Thu 12 Jan 2017

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Monday, April 09, 2018

Anti Wage-Slavery Pro-Freedom Quotations Of The Week 1753-1755

As some in the feminist school point out Adam Smith, when he wrote The Wealth of Nations, moved back in with his mother. She washed his clothes, cooked his meals and kept the candle wick trimmed. Without this labour (and the years spent raising and supporting him) his foundational work of modern economics would probably never have been written. And yet this essential labour does not figure in The Wealth of Nations and to this day remains outside the accounting practice of economics as it is practiced by government policy makers.
Artists, Housework and Learning to Unsee
John O'Brien

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 We tell these girls they will go to a great college and doors will open up and they will “do great things” the world.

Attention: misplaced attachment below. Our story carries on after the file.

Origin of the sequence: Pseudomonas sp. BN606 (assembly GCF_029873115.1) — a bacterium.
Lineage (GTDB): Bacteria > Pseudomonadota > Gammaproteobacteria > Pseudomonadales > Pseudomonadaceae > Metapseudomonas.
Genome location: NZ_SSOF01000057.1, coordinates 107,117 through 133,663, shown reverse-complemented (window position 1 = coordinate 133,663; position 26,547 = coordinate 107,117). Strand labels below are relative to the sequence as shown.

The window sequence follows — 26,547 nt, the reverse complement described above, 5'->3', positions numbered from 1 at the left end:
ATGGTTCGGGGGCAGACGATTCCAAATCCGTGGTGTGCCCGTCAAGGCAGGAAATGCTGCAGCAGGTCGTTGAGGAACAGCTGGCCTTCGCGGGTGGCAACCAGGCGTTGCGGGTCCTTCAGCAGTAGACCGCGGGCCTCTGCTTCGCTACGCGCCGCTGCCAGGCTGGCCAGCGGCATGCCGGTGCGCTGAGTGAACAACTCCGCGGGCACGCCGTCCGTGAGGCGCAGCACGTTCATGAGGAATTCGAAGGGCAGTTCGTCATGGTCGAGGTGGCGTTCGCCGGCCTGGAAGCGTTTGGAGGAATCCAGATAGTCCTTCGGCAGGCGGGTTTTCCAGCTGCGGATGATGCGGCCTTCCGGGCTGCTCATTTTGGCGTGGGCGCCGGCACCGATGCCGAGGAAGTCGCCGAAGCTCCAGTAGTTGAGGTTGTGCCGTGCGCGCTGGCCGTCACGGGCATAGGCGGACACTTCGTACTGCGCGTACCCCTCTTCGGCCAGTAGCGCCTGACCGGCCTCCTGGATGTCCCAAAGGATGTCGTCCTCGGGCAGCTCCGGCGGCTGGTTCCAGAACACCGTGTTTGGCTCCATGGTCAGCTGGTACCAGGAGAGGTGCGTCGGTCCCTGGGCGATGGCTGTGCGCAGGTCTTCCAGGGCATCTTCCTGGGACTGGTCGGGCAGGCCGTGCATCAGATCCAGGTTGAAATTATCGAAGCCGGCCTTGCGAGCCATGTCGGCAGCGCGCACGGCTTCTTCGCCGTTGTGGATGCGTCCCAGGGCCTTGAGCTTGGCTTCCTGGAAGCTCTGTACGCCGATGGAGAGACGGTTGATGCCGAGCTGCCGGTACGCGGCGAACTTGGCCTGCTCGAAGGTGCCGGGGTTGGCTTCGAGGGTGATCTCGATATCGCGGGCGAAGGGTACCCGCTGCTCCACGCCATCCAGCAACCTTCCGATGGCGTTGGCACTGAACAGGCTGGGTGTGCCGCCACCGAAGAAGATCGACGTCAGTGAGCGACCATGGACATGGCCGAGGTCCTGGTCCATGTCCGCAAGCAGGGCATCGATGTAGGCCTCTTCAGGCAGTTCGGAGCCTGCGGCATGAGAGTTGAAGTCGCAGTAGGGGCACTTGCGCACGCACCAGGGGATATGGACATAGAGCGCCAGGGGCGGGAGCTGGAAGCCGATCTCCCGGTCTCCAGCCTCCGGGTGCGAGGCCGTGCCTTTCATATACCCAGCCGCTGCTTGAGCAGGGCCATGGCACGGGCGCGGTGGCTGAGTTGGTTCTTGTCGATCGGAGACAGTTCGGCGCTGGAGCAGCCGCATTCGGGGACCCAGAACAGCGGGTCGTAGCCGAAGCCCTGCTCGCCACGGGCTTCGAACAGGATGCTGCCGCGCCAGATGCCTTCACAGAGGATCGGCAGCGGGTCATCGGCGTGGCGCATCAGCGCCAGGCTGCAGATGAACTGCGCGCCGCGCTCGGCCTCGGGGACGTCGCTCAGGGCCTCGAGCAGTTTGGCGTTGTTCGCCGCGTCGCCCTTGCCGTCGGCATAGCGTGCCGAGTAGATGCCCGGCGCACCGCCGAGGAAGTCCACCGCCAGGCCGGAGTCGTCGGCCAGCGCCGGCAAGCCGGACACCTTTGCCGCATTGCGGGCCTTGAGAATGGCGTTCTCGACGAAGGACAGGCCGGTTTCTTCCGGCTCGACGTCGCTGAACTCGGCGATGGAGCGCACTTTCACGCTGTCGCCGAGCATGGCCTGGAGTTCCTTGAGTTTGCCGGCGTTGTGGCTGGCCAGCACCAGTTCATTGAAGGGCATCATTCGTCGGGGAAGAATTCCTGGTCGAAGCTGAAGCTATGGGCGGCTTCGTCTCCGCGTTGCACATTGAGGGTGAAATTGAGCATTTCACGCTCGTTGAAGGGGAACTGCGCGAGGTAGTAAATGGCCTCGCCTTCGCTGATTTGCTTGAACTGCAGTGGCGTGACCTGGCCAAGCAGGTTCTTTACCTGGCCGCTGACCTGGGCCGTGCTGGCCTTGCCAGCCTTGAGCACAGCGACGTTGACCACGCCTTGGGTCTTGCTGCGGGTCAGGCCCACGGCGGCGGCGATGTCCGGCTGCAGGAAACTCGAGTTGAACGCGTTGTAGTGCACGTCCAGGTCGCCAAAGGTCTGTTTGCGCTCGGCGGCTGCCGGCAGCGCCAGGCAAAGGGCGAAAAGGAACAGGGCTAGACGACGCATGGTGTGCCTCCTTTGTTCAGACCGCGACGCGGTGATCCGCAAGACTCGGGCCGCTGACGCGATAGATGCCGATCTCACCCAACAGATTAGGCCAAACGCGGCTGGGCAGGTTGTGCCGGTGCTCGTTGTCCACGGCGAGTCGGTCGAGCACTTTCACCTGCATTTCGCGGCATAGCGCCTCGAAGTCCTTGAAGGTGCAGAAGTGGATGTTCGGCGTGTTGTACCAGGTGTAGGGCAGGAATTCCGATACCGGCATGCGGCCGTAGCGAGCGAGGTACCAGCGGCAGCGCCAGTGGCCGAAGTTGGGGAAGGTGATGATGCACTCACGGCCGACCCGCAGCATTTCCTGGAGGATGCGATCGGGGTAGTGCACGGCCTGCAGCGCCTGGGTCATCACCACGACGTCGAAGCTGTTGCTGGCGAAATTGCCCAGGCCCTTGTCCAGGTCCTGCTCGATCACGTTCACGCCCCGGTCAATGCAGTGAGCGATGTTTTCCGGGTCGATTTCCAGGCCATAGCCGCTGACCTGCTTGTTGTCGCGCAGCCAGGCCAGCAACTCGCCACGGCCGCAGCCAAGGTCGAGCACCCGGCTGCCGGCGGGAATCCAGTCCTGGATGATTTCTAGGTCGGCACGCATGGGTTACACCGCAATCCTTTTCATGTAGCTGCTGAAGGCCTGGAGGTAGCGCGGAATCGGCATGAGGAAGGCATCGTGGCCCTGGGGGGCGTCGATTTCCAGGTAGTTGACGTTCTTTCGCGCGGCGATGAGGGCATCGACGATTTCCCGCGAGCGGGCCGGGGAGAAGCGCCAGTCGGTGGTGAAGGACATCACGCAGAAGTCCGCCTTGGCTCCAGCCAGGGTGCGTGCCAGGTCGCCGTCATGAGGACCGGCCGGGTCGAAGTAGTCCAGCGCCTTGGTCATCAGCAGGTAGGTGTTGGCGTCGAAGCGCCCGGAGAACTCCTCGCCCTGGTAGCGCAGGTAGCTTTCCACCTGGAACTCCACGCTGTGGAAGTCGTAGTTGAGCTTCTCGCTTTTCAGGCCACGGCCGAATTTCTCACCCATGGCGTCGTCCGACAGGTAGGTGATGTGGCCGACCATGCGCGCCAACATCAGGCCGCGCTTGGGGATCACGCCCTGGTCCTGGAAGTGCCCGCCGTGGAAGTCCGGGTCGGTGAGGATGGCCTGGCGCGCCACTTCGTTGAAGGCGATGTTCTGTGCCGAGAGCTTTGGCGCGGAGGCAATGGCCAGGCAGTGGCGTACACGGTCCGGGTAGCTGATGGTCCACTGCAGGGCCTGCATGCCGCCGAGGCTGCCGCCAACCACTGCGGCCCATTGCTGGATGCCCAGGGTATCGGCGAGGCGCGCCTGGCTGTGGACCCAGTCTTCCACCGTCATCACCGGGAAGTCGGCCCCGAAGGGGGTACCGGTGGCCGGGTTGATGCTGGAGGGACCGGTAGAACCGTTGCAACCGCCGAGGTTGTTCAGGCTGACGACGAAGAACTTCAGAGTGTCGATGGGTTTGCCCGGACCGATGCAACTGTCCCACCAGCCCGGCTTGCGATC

And some do great things in the world. Until age 30. Then most women choose to give more time to family than their career. Women don’t want to be the breadwinner. And women don’t want to work the ten-hour days that are required of people who have outstanding careers. Because they won’t see their kids.

So when you congratulate your daughter for getting good grades so she can go to a good college to get a good job, you devalue the job she is most likely to gravitate to: taking care of a family. You degrade that job as not a valid choice, the same way people in the 1950s degraded math and science as not a valid choice for girls.

When you tell girls what they should do with their future, you undermine the achievements of women’s rights in the 20th century. When we constantly devalue the choice most women are making — to scale back their career and focus on family — we take away the pride girls have in who they are: smart, educated, hard-working. You can be all those things and still decide taking care of family is most important.